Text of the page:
The plays in this series of readings are all focused on different themes but held together by the strand of the ‘black experience,’ what gives joy in exploring the stories that arise from the black experience either here in the UK or from the US, perspective through your work?
I like to research a subject and try and find out as much as I can. What I do find interesting is starting off at one while the research takes me to another intriguing aspect. Another very little known black hero or heroine (to some of us) such as Harriet Tubman finding out these brave people gives me immense pleasure and utter respect and admiration for what they have achieved or what they tried to do.
Given that that era represents a lot of pain and at present, the US is still heavily divided along the lines of race with its first African American experience, whose is aptly in the title of your play, what gives you hope about the future?
I don’t have a lot of hope for the future. I still see pain; I still see division along racial lines. I see children in this country and the US living on the breadline, I see black kids here and in the US shot and killed. I see people still living on the breadline and still living on the frontline. In the year 2011 we still have the homeless, in the year 2015 we will still have the misery of 2011. However, what I am looking for is a light. I am looking for that chink of light that gives us a vestige of optimism. Weather I acquire it, is a different matter.
The themes of injustice and inequality, family, relationships, socio-economic status/mobility among others come to mind reading through the description of your play. What kind of emotions about the era you have written about and present through your character, Merla, do you hope this play evokes in those who come a long to the reading?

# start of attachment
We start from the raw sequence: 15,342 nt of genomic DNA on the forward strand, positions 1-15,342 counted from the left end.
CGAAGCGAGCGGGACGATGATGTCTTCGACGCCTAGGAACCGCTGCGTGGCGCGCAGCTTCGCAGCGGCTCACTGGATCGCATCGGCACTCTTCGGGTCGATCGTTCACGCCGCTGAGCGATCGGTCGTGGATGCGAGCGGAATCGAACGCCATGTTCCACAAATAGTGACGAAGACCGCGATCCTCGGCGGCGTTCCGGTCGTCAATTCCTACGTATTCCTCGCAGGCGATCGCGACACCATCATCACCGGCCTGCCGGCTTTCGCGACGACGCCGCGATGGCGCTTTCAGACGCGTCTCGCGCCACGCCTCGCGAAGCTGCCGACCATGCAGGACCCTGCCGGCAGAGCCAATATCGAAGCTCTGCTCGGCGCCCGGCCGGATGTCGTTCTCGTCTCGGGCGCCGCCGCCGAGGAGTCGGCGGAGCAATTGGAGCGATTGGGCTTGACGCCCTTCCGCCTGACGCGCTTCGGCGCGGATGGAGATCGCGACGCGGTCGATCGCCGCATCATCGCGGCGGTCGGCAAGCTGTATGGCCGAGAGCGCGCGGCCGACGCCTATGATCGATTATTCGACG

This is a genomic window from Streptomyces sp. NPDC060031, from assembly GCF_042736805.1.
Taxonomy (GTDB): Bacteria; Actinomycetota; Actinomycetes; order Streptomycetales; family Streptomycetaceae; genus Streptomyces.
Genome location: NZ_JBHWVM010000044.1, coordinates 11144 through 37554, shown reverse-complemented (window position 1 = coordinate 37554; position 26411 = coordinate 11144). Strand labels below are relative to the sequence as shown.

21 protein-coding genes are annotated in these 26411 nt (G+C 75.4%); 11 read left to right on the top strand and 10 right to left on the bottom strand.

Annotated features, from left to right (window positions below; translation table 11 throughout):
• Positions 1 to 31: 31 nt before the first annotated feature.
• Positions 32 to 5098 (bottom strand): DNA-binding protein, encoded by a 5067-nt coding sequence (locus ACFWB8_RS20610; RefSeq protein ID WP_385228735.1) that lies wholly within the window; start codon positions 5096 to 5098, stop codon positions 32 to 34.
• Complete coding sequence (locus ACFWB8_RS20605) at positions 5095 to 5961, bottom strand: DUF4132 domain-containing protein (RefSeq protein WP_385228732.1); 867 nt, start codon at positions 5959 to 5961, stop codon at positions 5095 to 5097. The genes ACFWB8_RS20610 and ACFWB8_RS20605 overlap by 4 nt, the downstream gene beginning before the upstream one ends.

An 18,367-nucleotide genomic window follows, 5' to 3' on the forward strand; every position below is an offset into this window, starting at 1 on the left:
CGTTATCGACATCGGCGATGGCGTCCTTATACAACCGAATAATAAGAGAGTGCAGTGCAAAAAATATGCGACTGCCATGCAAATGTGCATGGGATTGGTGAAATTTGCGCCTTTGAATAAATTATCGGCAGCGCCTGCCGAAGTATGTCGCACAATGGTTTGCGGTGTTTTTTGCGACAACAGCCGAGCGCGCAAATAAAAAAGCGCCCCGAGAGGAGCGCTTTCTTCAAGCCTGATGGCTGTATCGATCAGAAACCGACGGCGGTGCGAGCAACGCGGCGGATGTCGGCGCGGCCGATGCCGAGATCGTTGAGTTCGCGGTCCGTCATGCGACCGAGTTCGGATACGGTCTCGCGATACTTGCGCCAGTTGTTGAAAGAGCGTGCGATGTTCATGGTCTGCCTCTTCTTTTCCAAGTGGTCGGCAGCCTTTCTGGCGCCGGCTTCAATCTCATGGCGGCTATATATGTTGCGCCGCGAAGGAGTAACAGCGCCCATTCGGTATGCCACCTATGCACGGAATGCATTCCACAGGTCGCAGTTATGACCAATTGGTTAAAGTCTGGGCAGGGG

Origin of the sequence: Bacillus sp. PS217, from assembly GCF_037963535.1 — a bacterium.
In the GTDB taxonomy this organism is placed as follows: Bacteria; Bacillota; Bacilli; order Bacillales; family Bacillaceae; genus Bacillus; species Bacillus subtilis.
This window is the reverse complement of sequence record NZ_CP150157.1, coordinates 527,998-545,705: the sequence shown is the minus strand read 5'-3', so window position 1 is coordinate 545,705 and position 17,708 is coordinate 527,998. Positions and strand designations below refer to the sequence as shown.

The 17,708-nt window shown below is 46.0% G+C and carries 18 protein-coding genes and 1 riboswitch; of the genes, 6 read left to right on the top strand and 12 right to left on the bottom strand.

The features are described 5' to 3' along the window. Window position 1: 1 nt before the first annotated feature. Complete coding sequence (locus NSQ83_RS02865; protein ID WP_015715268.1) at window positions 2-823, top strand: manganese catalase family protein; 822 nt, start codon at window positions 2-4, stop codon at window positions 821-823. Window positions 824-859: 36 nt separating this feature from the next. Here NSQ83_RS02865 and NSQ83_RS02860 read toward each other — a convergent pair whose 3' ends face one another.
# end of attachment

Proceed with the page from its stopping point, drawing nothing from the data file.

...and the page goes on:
I hope that within the character of Merla they see a determined woman as well as that enduring female condition that allows Merla to see things from a perspective of her struggle. Merla saw her right as an individual to be where she is without fear or hindrance. Rosa Parks had the right to sit on the bus and just go home. I hope the play evokes all these things and for people to remember that there was a time when the human right was luxury and not a right!
You have worked with Talawa Theatre Company on this production/play readings, how crucial are theatre companies like Talawa Theatre Company in Britain’s theatre landscape today?
Very few theatre companies have achieved what Talawa has done for writing, in particular black writing. Once upon a time, we writers approached companies and told then we wanted to write. Those theatre companies told us to come back when we found our voice. When we found our voice; not only through story telling, but through poetry and music there was still a guarded reluctance to show our work. Talawa is important because it encourages the voices and gives us the support to develop and not to be afraid to speak the truth no matter how uncomfortable it might be to others.
How would you like this play to evolve after the reading?
If there are theatre companies out there who are brave enough, I would like to see the play develop and commissioned.
What do you want the audience to take away from it based on the interpretation that you present to them?
The audience will take away what they want from the play; weather it’s the injustices, the racial divide, the brutal treatment of women within the penal institution or that chick of optimism. But what I do want them to takeaway after the reading is the fact they have seen a little magic through dialogue and storytelling.
Flipping The Script open on 10 May at the Young Vic
To find out more go to: Flipping The Script